A divided Europe

Print edition : March 14, 2003

British Prime Minister Tony Blair. - DAVID CHESKIN/AP

The Iraqi crisis has brought to the fore schisms within the European Union and NATO which will reverberate long after a probable war.

THE divisions inside the United Nations on how to deal with Iraq are finding an echo within Europe and could well have significant ramifications for the future cohesion of the continent.

The gap between the position of the United States and the United Kingdom and of the Franco-German alliance seems to grow daily and is nowhere more apparent than in the corridors of the very body that is meant to bring cohesion to Western European defence policy, the North Atlantic Treaty Organisation (NATO).

NATO was set up in 1949 as an alliance to contain the perceived threat from the Soviet Union. In retaliation, the Soviets set up the Warsaw Pact, and the Cold War set in to determine the shape of Europe for four decades.

With the fall of the Berlin Wall in 1989 and the subsequent collapse of the Soviet Union two years later, NATO strategists felt vindicated and triumphant - the old formulation that NATO was "to keep the Yanks in, the Russians out and the Germans down" had worked.

More perceptive critics, though, realised that NATO was more vulnerable. For, having "won" the Cold War, what was to be its raison d'etre? The old, simmering debate between those, led by France, who wanted a purely European defence force, more closely allied with the European Union (E.U.), and those, led by the U.K., who wanted the U.S. permanently tied into European defence, grew warmer.

Post-1989, NATO received a fresh lease of life in two distinct ways. First, NATO offered a half-way house for the former Soviet satellites, who wanted to move westwards politically but who were not considered ready for the membership of the E.U. (Poland, Hungary and the Czech Republic). Secondly, NATO emerged as a readymade enforcer of U.N. decisions in the Kosovo/Serbia dispute.

In the immediate aftermath of "9/11", this latter role was clearly envisaged by NATO Secretary-General Lord Robertson, who announced that the attacks in the U.S. could be construed as an act of war on a NATO member-state and that NATO stood ready to offer it military help. To the consternation of NATO, the U.S. decided to act alone; the post-"9/11" war on terrorism was to be led by the Pentagon, and the U.S. was and remains in no mood to give the Europeans a say in the war strategy or the execution of that strategy. So, NATO finds itself once more potentially redundant.

This resentment was the cause of the bizarre but revealing bickering in NATO last fortnight, when France, Belgium and Germany initially refused to answer Turkey's call for support in the eventuality of attacks from Iraq. In essence, the Turks had every reason to feel aggrieved, for NATO is a defence pact, or it is nothing. France's argument was that to respond would heighten the tension just when it was, rather cleverly, manoeuvring in the U.N. to postpone any attack on Iraq. The French do not regard the discovery of some weapons in Iraq as a good reason for war; instead they regard it as a sign that the disarmament-by-inspection strategy is working and should be given more time.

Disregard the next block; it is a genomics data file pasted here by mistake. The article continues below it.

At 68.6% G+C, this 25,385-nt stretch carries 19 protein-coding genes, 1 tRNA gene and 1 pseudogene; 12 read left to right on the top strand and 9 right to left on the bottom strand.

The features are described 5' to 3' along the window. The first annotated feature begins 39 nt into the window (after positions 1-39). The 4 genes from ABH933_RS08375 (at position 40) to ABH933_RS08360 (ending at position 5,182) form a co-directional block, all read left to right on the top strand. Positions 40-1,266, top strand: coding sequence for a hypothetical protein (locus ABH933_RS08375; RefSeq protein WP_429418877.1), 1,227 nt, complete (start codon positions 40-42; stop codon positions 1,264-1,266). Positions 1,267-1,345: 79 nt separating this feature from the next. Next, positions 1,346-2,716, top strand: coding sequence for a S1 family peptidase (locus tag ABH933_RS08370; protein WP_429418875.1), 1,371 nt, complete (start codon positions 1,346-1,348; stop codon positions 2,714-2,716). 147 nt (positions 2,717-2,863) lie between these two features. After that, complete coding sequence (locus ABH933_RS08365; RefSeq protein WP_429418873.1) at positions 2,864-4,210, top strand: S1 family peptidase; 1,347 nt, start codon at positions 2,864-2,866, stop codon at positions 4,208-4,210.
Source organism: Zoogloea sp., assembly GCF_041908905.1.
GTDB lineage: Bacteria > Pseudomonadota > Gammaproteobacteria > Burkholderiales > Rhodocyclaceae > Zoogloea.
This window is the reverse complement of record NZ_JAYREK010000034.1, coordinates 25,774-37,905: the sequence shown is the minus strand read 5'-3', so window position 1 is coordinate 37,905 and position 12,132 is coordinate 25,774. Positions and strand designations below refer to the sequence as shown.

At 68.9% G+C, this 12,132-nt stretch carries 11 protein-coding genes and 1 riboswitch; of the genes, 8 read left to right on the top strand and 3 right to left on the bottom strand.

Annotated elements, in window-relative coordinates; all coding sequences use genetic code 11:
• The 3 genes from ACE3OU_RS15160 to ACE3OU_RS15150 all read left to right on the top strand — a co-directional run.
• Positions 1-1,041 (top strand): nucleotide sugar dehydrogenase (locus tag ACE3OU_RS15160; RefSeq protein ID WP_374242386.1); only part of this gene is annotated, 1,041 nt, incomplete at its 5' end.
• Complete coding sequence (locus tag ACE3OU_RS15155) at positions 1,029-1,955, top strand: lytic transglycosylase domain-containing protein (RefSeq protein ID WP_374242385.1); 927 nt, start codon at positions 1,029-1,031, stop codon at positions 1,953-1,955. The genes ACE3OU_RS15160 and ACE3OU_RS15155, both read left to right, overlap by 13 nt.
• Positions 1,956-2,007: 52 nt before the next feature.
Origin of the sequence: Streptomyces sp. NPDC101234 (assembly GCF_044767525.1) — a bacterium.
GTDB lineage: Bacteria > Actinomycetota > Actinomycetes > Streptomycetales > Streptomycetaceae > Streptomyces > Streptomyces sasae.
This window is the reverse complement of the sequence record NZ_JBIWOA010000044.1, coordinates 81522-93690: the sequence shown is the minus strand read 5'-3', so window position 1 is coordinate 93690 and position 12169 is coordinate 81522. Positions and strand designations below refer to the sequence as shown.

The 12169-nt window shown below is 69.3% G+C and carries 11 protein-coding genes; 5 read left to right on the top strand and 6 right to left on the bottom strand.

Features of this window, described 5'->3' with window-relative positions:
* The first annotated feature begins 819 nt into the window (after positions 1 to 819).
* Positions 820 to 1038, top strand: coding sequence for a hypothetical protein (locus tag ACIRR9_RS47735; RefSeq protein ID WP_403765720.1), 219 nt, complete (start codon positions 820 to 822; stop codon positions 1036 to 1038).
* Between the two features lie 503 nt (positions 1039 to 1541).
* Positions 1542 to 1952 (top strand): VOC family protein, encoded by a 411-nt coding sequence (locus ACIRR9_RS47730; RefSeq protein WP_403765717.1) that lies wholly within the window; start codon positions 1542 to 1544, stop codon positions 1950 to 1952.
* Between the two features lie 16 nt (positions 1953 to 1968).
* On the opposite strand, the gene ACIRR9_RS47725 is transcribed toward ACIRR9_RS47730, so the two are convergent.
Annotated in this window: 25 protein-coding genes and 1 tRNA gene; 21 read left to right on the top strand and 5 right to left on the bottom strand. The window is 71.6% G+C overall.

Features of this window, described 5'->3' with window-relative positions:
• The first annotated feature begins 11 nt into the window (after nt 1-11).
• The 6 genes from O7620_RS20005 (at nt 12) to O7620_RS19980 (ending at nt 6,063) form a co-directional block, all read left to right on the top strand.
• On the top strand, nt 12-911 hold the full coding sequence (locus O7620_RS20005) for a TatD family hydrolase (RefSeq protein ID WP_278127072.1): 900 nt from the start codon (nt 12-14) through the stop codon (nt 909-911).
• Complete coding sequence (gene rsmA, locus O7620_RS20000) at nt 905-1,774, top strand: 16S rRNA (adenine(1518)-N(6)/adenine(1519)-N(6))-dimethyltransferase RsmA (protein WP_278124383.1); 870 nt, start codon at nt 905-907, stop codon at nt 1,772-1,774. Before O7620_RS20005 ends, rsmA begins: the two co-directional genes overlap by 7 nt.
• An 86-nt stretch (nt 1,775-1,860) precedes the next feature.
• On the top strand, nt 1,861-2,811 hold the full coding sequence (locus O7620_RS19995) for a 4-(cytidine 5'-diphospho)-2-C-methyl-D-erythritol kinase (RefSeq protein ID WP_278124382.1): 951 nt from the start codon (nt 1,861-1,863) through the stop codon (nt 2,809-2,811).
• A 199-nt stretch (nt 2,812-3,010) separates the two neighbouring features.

Blair may not have helped his own cause and that of the U.S. by organising a letter to The Times, London, from eight European leaders supporting the U.S., a round robin which he did not deign to ask the French and the Germans to sign. France duly hit back with a Franco-German plan for further U.N. inspections.

Eventually, the NATO dispute was side-stepped by a procedural trick. The decision to respond to Turkey's request for aid was delegated to a subcommittee of NATO on which France, conveniently, does not have a place.

Within the U.S. there is a long history of distaste for European entanglements, a distaste graphically expressed by Defence Secretary Donald Rumsfeld's sneering dismissal of "Old Europe". Indeed, this distaste for internationalism goes further and strikes at the very core of the U.S.' commitment to multilateral international institutions.

Bush has been brutally clear that the U.S. reserves the right to act in its own interests, whatever the world says. That could well spell the demise of the U.N. in its present form; more certainly, it will spell the effective demise of NATO.

For Premier Blair his dream of the U.K. being "at the heart of Europe" wanes daily and as dramatically as Charles de Gaulle's old prophecy that the U.K. would be the "American Trojan horse in Europe" is waxing.

As Russia seems to draw closer to the French position on Iraq, so another of de Gaulle's concepts gathers momentum, that is, of a "Europe from the Atlantic to the Urals". De Gaulle quite certainly had in mind the Atlantic coast of France and not that of Britain.

The Iraq conflict is proving that politically the English Channel is far wider than the Atlantic Ocean.

Michael Hindley was a Labour Party member of the European Parliament from 1984 to 1999.

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